U.S. existing home sales fell to a fresh two-year low in July, further evidence that the Federal Reserve’s aggressive monetary policy tightening campaign was dampening demand for housing, although home price levels remain high.
Existing home sales dropped 5.9% to a seasonally adjusted annual rate of 4.81 million units last month, the lowest level since May 2020 when sales hit their low point during the COVID-19 lockdowns, the National Association of Realtors said on Thursday. Outside the pandemic, sales were the slowest since November 2015. It was the sixth straight monthly sales decline.
Despite the decrease in sales indicating a recession in the market, home prices remain near an all-time high. The median price for existing homes sits at $403,800, which marks an 11% increase over the last month. That was the smallest gain in two years, though prices typically retreat in July after surging in June. The July median price is down slightly from the all-time high of $413,800 seen last month.
Industry experts say that while the market still definitely favors sellers, the decrease in sales may slowly move the market back towards a better balance. While homes are still selling extremely fast, many with multiple offers, some sellers are now having to come down in price and are unable to force a bypass of typical industry-standard practices, such as a pre-sale home inspection.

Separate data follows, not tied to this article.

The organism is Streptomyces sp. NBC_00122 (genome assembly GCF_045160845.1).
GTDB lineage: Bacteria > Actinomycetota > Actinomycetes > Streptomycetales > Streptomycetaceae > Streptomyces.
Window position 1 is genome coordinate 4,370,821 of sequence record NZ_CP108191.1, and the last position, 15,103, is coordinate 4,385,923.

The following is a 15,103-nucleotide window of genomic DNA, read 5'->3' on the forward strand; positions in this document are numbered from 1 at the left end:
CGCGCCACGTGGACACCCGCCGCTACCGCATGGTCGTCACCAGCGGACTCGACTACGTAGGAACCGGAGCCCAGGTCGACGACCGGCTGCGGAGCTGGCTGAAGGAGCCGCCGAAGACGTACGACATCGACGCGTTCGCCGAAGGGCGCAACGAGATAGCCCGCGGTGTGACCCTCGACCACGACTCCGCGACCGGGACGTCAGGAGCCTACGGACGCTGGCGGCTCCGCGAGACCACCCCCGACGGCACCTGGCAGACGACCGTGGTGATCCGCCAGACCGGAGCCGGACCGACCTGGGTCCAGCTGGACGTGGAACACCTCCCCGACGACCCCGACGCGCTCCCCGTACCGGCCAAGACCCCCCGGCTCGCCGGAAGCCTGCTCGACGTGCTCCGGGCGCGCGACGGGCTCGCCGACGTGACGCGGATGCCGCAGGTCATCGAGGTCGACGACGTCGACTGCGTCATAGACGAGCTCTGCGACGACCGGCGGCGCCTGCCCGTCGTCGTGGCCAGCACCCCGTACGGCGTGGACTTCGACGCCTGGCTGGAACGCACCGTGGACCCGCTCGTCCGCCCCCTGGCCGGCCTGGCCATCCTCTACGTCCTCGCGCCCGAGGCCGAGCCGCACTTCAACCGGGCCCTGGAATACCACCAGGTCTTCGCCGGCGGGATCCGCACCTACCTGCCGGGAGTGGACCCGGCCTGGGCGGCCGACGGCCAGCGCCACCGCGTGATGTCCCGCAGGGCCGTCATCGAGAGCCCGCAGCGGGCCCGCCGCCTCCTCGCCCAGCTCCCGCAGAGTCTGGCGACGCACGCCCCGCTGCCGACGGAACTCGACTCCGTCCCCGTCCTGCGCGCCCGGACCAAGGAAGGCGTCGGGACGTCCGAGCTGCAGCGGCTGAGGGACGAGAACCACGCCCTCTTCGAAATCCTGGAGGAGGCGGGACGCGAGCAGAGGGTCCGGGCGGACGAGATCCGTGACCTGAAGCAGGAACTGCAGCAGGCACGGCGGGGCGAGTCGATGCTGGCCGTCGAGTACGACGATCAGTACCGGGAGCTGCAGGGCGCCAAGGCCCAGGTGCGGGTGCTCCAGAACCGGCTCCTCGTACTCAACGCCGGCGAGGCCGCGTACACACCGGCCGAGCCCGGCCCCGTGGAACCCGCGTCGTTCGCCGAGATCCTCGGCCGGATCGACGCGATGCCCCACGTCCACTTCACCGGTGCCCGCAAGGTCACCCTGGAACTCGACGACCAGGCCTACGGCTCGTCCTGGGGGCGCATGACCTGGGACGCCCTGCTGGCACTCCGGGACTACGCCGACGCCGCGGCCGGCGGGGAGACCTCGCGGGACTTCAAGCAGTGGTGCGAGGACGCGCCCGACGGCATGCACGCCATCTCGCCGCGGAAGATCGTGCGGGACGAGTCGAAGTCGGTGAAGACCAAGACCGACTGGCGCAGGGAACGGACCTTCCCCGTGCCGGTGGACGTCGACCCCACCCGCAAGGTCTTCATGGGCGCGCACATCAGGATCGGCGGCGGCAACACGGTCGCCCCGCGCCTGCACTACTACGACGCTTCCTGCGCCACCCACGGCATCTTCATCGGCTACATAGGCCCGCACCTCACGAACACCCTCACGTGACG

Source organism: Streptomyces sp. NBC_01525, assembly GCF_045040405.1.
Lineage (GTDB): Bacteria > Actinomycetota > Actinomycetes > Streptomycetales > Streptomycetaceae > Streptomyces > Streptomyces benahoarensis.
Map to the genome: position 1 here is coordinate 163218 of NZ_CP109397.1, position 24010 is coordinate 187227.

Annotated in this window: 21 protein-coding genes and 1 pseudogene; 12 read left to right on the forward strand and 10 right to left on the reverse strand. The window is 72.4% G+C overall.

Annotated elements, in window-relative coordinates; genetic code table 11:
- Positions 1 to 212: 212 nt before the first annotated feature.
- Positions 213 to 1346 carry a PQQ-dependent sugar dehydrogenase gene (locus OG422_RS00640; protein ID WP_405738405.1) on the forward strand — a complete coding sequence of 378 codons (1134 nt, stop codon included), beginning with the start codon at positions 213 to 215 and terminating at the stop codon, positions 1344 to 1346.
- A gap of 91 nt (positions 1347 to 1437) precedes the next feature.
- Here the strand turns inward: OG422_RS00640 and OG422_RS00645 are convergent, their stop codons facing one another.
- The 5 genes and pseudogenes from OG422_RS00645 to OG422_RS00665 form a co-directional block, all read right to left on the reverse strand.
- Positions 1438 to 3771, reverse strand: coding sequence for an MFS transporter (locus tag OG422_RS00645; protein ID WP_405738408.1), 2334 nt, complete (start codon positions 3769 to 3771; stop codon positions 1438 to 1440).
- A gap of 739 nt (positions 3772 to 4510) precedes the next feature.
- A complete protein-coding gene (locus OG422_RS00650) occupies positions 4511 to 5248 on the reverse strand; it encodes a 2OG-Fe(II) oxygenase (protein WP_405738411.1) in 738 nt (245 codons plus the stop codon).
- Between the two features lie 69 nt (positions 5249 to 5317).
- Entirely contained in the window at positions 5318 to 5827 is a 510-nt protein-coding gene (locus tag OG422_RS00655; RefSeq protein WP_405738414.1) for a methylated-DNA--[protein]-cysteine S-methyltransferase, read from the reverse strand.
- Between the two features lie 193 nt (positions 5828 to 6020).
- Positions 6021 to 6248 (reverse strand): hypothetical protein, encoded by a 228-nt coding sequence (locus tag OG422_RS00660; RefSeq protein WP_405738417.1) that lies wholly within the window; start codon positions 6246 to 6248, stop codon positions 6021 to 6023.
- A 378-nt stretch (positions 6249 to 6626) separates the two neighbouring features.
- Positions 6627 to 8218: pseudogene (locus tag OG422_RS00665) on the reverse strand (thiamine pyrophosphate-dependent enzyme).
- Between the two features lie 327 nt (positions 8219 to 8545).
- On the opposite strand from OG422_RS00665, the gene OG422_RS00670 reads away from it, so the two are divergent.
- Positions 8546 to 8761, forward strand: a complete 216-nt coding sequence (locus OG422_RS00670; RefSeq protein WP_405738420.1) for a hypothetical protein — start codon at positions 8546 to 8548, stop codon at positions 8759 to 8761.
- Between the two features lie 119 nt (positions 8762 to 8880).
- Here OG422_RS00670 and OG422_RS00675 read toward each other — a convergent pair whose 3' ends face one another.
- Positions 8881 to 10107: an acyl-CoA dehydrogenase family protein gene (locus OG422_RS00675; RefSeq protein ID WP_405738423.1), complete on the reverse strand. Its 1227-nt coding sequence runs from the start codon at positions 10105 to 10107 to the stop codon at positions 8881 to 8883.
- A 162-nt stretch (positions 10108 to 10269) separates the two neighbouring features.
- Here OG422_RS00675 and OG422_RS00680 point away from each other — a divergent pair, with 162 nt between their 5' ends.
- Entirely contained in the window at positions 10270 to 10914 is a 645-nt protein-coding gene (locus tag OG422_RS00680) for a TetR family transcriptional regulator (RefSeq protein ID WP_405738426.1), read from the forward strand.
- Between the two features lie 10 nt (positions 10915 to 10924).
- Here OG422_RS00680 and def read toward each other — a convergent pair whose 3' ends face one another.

Economists polled by Reuters had forecast sales decreasing to a rate of 4.89 million units.
Home resales, which account for the bulk of U.S. home sales, plunged 20.2% on a year-on-year basis.
The report came on the heels of data this week showing single-family housing starts, which account for the biggest share of homebuilding, tumbled to a two-year low in July. The National Association of Home Builders/Wells Fargo Housing Market sentiment index fell below the break-even level of 50 in August for the first time since May 2020.
Battling to bring inflation back to the U.S. central bank’s 2% target, the Fed has hiked its policy rate by 225 basis points since March. Minutes of the July 26-27 policy meeting published on Wednesday showed Fed officials acknowledged that higher borrowing costs had cooled demand for housing and “anticipated that this slowdown in housing activity would continue.”
Mortgage rates, which move in tandem with U.S. Treasury yields, have soared even higher. The 30-year fixed-rate mortgage is hovering around an average of 5.22%, up from 3.22% at the start of the year, according to data from mortgage finance agency Freddie Mac.
There were 1.310 million previously owned homes on the market, unchanged from a year ago. At July’s sales pace, it would take 3.3 months to exhaust the current inventory of existing homes, up from 2.6 months a year ago.
A six-to-seven-month supply is viewed as a healthy balance between supply and demand. Properties typically remained on the market for 14 days. First-time buyers accounted for 29% of sales. All-cash sales made up 24% of transactions.
Copyright 2022 Thomson/Reuters (additions and edits for FISM News by Michael Cardinal)